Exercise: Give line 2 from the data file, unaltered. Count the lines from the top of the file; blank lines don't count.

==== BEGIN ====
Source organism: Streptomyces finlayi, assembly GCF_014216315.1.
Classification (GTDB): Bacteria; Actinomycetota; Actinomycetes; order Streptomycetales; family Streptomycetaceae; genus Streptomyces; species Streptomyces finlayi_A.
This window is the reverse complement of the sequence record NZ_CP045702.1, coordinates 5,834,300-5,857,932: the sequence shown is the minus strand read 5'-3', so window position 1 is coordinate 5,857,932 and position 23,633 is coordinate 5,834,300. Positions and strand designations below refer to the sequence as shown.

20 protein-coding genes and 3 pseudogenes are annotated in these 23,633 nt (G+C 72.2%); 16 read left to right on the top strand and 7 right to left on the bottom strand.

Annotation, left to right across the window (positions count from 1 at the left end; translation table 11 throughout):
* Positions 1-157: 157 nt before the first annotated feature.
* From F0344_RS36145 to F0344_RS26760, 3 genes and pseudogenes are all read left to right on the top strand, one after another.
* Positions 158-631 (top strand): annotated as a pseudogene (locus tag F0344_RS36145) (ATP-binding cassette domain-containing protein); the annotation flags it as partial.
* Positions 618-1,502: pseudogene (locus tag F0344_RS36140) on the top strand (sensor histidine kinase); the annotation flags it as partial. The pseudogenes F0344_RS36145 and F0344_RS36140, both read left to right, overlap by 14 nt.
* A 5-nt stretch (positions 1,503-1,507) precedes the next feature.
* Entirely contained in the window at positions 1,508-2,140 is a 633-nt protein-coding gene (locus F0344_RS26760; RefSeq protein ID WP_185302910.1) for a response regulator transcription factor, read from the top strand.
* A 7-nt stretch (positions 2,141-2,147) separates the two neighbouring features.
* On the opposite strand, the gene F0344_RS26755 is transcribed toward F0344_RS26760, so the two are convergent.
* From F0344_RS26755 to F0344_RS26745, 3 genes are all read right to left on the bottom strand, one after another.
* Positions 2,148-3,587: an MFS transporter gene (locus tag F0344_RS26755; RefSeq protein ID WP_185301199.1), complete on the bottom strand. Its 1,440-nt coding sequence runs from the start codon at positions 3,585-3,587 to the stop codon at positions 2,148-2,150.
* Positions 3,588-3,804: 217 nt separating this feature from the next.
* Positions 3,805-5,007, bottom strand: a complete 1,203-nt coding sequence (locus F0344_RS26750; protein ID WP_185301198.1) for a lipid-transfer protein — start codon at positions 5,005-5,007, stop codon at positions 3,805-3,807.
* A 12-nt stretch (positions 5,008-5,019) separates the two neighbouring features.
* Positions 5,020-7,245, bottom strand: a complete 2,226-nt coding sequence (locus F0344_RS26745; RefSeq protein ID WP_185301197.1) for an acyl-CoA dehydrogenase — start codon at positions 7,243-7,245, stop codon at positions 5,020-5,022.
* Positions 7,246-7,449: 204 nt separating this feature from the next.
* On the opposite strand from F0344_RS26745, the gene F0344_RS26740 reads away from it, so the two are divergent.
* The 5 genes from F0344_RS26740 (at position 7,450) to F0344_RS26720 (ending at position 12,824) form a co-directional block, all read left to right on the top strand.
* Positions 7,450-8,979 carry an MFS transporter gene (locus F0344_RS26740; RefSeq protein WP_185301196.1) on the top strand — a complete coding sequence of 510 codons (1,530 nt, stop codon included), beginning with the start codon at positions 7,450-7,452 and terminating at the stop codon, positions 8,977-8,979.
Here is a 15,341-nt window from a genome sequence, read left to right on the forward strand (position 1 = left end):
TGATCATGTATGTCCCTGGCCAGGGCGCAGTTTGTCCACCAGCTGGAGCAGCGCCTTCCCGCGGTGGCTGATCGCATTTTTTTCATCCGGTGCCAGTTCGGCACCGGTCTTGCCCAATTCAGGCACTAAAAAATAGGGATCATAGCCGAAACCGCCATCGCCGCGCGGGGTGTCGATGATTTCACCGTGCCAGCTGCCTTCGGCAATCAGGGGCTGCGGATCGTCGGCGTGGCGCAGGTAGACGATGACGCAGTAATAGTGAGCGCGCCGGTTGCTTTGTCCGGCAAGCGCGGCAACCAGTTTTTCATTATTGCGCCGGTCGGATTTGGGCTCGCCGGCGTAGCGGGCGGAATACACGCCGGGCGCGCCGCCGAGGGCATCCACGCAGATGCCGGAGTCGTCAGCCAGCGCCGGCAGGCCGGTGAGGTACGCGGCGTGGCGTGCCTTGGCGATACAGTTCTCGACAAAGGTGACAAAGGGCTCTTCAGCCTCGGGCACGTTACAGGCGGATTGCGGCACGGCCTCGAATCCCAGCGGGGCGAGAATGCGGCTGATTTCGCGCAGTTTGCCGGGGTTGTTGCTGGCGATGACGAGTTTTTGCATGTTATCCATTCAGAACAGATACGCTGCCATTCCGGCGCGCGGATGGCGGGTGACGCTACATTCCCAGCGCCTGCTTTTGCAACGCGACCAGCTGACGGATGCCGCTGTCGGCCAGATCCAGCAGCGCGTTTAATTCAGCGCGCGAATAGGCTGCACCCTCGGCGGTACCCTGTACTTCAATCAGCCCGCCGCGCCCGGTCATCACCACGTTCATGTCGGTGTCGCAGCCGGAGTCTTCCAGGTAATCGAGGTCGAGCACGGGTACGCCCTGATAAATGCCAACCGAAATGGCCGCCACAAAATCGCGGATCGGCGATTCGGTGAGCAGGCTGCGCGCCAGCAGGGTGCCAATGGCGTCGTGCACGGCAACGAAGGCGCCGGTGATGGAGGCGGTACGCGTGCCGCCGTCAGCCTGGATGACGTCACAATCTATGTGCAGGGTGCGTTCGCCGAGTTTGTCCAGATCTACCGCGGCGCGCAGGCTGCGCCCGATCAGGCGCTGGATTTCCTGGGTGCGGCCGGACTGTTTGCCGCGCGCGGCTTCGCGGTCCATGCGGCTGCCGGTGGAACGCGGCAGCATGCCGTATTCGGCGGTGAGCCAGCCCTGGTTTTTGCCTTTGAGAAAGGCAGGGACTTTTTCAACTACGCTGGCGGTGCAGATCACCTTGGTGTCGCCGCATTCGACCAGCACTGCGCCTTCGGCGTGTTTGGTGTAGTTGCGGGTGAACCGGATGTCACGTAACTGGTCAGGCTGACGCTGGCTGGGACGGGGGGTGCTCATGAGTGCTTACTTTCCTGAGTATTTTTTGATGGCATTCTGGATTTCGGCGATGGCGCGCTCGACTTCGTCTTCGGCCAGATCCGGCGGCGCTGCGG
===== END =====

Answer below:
Classification (GTDB): Bacteria; Actinomycetota; Actinomycetes; order Streptomycetales; family Streptomycetaceae; genus Streptomyces; species Streptomyces finlayi_A.